“I just want to say a big THANK YOU to Diana for making the acupressure work so accessible. I was in a very hyper stressed state when Tilly collapsed flat on the ground, but because of the ease of using Diana’s chart book, and the very effective way she presents the information in class, these points immediately came into my mind and I was able to settle myself and help this horse. For me, the bottom line when learning and utilizing different modalities is: Does it work? Is it effective? Acupressure most definitely does, especially as taught by Diana. Thanks again.”
-Tilly and Tamara GraysonTamara Yates, January 9, 2014

< Photo Four shows Tamara Yates riding her quarter horse gelding Grayson in August, 2013.

Tamara Yates has trained and shown horses during most of her life. She showed in Hunters and Jumpers as a youth, then moved into dressage for many years showing through Fourth Level. She discovered reining and Reined Cow Horses and is currently showing “down the fence.”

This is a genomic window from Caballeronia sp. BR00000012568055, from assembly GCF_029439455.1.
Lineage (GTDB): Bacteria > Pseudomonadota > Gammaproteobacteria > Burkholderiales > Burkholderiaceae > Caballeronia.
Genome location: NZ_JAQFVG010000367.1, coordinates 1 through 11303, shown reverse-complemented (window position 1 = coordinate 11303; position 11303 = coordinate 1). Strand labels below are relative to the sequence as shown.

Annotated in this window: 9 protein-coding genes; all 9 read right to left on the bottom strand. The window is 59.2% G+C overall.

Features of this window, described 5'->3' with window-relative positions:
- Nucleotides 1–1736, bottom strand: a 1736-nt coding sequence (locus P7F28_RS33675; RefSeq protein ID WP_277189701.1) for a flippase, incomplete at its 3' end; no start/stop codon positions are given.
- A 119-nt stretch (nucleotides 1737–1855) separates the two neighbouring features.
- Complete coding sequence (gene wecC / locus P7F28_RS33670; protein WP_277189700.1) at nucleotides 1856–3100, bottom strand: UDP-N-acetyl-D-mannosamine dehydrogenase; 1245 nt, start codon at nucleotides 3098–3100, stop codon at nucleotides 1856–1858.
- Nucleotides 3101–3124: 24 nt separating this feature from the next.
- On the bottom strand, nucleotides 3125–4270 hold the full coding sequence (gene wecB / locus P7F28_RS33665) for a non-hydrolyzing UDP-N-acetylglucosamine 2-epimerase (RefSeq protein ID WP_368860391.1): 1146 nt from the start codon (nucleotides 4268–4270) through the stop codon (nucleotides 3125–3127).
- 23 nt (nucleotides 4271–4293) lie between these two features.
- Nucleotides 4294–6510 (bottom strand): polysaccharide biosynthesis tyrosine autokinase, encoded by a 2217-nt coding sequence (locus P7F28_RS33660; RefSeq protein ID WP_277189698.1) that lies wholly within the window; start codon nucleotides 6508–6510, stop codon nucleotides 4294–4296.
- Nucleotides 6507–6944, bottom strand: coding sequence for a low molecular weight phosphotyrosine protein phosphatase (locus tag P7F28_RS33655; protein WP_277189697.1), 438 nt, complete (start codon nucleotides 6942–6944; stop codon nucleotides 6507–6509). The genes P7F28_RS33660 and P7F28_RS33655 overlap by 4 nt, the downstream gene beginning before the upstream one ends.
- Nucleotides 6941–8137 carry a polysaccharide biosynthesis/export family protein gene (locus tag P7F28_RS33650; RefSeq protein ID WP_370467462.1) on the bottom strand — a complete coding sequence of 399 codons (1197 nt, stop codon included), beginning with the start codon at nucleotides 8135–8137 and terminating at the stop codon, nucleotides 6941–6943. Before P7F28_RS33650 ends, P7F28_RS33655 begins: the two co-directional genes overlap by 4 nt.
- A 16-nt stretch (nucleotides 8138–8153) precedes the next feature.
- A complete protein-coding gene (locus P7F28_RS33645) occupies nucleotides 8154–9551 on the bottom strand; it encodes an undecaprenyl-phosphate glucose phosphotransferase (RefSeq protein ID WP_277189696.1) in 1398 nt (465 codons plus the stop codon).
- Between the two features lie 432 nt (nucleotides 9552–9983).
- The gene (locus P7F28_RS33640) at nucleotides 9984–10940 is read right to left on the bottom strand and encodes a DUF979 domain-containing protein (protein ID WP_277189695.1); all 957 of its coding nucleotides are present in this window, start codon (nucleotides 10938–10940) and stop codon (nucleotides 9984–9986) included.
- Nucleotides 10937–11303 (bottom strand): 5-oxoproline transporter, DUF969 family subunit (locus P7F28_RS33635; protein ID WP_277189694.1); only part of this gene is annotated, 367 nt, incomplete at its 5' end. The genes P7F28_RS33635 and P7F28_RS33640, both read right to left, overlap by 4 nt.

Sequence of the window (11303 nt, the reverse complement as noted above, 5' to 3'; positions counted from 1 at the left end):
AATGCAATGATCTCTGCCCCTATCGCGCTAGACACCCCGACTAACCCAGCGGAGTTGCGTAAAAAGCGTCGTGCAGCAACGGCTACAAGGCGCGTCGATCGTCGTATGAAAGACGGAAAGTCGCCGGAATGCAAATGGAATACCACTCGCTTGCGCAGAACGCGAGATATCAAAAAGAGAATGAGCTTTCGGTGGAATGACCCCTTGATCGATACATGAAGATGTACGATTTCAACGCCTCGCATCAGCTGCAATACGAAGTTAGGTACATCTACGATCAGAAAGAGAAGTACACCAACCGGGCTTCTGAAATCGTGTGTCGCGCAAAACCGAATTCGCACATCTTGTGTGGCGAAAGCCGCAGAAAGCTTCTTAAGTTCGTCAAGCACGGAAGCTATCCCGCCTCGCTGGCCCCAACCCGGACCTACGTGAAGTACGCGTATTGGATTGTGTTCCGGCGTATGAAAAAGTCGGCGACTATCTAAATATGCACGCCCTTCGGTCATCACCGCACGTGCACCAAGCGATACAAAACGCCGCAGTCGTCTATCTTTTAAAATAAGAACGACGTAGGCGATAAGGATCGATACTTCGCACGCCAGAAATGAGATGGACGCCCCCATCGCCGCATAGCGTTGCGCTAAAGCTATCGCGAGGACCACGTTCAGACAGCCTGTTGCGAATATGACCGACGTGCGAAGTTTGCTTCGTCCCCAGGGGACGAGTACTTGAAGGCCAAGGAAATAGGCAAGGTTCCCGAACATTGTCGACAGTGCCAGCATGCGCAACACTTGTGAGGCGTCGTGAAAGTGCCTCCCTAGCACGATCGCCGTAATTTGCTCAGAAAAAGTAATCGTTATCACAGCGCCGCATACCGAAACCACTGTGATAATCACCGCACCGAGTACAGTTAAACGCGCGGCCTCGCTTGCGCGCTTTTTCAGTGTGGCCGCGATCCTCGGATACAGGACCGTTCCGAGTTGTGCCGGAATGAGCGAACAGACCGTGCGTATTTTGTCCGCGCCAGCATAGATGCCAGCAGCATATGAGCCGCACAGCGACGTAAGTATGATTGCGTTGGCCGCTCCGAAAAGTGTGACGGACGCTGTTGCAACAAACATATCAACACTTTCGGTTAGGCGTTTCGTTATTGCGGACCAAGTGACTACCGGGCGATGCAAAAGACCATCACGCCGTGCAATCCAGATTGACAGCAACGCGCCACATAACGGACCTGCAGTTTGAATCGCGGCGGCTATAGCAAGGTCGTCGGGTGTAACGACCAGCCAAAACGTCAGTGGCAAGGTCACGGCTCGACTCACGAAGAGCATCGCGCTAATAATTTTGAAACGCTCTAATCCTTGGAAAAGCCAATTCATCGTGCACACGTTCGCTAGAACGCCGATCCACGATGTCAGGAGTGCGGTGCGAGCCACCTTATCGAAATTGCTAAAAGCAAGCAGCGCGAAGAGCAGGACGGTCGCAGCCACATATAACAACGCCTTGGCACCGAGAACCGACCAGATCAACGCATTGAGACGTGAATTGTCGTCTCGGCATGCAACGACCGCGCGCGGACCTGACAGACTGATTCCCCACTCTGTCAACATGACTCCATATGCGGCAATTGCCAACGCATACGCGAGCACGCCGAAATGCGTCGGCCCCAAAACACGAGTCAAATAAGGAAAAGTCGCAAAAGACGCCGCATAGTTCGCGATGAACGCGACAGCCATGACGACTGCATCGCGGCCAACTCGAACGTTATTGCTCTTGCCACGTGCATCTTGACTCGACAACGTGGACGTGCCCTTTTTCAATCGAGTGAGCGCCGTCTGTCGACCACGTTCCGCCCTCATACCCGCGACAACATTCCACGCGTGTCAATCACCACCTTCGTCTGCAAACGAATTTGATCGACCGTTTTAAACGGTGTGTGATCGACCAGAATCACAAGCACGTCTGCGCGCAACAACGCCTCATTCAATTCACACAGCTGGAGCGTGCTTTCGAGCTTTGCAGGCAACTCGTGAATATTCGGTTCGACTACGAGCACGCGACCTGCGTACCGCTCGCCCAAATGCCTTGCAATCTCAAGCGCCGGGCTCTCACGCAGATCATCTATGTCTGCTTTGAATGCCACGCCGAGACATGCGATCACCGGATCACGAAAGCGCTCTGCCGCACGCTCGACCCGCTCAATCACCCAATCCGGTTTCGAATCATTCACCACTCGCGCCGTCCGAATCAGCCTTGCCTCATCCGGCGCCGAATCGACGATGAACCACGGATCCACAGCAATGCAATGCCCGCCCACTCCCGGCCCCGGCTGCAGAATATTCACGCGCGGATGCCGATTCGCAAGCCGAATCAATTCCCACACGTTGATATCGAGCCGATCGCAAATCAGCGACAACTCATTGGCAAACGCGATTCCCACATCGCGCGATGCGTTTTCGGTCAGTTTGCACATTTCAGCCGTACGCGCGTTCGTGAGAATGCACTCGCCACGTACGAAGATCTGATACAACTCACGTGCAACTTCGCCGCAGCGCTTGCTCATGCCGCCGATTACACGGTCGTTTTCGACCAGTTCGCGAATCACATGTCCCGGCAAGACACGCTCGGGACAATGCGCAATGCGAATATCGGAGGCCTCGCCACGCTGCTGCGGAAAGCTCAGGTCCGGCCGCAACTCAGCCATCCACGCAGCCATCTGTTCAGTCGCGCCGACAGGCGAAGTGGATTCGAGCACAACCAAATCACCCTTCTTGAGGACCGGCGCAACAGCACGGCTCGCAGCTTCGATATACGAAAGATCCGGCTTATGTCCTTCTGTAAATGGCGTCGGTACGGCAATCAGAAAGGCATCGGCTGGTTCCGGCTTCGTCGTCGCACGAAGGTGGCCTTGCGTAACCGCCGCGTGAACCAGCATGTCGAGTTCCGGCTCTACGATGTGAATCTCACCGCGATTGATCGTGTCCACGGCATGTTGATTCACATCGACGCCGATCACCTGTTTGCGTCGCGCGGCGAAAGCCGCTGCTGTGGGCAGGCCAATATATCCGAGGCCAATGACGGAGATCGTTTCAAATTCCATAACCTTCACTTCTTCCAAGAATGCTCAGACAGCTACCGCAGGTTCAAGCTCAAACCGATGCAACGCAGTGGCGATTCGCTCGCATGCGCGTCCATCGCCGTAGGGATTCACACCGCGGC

Tamara is an Integrated Equine Bodyworker, certified in a variety of modalities including structural release, myofascial release and massage. She’s studied acupressure for horses with Diana Thompson for the past three years. Tamara started her business Many Hands Equine Bodywork over ten years ago. She develops individualized bodywork plans for each horse depending on their needs. She teaches her method of body work to horse owners in Northern California, Montana, Oregon and Europe. You can contact Tamara through e-mail at tmryates@gmail.com.